Be aware that there are spoilers for Daredevil and Jessica Jones.
About this time last year, Marvel launched their fledgling Netflix MCU with the premiere of Daredevil, the flagship series in their televised Avengers-esque shared universe which would culminate in The Defenders, a self-described “miniseries event that reimagines a dream team of self-sacrificing, heroic characters.” When the official Netflix/Marvel collaboration was first announced, it called for “four serialized programs leading to a miniseries programming event.” The four series in discussion were Daredevil, Jessica Jones, Luke Cage and Iron Fist. It wasn’t clear when or what order they would arrive in (or if they would ever tie in with the cinematic MCU, for that matter), but the plan was to introduce the members of the dream team via their individual series and eventually throw them all together.
Then Daredevil arrived, and it was a tremendous hit, loved by fans and well-received by critics. A second season was ordered in a matter of days. Then Jessica Jones — a riskier show based on a brash, largely unknown female character — debuted in November and instantly became a critical darling and another popular success. A second season was ordered within a matter of weeks. Now, with the release of Daredevil‘s second season, which has been praised by audiences and critics alike as an overall improvement on an already strong foundation, Luke Cage on the horizon in September, Iron Fist gearing up for production, and Jessica Jones Season 2 set for an undisclosed date on the increasingly packed schedule, the big question becomes — when exactly will we see The Defenders? Not only that, but at what point will idea of The Defenders sprout within the overarching narrative of the Netflix MCU?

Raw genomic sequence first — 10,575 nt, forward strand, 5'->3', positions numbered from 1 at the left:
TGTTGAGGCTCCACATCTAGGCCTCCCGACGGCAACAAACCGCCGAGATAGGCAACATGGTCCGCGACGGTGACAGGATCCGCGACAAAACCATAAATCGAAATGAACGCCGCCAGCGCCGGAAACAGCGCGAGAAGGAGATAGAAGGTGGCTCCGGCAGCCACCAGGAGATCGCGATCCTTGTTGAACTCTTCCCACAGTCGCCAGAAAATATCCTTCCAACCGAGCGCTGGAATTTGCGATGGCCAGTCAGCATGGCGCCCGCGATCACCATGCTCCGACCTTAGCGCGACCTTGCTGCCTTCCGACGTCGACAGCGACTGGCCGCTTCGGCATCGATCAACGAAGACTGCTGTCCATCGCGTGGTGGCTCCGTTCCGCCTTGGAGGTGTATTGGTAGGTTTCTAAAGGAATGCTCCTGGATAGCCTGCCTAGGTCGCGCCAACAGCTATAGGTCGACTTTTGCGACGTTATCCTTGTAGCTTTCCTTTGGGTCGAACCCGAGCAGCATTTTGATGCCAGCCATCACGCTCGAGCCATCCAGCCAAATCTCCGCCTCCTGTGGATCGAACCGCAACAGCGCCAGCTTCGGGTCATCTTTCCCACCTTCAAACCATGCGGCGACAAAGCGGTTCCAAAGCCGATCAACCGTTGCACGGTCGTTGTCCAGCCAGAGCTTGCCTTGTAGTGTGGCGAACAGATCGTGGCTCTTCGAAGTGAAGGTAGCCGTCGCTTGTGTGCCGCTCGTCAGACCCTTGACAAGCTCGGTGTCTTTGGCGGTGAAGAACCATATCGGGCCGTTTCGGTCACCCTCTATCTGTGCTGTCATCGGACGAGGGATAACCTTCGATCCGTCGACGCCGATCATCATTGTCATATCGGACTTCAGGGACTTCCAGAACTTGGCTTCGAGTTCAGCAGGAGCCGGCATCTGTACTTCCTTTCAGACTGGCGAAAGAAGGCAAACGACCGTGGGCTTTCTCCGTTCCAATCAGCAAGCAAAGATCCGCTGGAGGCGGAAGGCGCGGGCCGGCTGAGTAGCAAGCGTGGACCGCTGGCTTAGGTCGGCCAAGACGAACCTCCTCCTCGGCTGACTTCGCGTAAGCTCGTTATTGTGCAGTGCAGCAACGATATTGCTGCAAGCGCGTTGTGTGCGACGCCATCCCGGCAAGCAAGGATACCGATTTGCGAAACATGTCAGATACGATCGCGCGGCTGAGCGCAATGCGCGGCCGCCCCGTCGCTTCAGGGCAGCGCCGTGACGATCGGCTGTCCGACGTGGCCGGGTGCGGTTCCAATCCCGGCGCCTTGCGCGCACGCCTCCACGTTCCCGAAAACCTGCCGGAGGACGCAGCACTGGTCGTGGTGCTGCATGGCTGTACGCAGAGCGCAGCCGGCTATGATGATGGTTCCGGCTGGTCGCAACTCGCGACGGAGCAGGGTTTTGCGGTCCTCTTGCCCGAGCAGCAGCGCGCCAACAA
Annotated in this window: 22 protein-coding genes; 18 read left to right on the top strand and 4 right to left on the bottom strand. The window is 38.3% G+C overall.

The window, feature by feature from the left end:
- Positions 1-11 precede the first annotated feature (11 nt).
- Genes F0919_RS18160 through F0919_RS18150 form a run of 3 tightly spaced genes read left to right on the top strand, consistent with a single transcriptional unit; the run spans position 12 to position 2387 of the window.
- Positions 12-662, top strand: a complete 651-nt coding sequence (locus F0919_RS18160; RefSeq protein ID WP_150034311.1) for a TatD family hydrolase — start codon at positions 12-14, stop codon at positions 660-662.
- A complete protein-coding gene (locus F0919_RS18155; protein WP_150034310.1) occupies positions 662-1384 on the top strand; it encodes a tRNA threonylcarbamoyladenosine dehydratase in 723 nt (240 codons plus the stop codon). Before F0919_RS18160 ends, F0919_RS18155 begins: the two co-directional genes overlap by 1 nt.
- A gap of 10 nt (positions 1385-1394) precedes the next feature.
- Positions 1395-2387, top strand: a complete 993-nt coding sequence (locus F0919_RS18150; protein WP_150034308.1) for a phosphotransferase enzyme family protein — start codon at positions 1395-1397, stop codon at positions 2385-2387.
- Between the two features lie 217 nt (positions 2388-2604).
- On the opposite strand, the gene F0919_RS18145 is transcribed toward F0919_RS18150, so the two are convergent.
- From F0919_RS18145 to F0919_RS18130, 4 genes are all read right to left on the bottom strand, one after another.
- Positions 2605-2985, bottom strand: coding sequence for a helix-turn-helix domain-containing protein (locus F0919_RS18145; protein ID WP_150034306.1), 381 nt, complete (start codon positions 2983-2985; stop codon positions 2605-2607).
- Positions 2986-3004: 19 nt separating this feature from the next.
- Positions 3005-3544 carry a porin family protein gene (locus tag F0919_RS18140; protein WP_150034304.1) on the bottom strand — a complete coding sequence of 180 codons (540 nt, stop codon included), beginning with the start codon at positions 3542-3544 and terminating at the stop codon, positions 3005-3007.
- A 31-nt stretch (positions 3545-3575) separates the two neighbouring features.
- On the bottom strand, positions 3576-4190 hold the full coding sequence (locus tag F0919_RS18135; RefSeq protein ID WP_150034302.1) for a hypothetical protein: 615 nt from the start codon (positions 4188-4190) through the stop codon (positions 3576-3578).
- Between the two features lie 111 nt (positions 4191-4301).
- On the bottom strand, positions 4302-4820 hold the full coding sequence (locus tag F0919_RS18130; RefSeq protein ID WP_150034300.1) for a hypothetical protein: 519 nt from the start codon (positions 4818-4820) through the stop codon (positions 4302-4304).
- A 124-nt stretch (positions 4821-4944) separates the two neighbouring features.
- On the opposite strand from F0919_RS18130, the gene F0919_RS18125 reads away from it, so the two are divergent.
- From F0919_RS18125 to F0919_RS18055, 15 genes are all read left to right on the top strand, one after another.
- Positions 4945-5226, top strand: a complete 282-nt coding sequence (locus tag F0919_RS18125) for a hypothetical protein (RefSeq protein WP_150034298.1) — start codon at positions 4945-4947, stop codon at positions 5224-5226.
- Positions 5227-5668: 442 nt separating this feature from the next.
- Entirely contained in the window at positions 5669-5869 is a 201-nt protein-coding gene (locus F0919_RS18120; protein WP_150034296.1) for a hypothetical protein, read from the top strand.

Because so far, it hasn’t. Sure, some characters have crossed paths – most notably Jessica Jones and Luke Cage – but the idea that these street-level vigilantes will eventually team up isn’t even on the periphery of their outlook yet. When Jessica Jones debuted, audiences were perhaps a bit spoiled by the super-powered menagerie on display in the cinematic MCU, and there was hope that Matt Murdock might show up (especially given how the characters ran in similar legal circles). No dice. The first season of Jessica Jones made it clear that Marvel’s plan is to play things much more coy. Instead, it was the nurse extraordinaire Claire Temple who arrived in Jessica and Luke’s hour of need, and all Matt got was a vague reference. Sgt. Brett Mahoney also popped up at one point, but other than those two ancillary appearances and a couple hard to catch background details, Daredevil’s presence was nowhere to be found. Perhaps most interestingly, David Tennant’s electric villain Kilgrave, who was speculated as a potential Defenders big bad, died in the season finale. An unexpected move because, while Kilgrave is most commonly associated with Jessica Jones thanks to his terrifying run in ‘Alias’, he was initially introduced as a Daredevil villain, and indeed, thanks to Daredevil’s hardcore will power, Matt was canonically the only hero who was able to overpower Kilgrave’s mind control.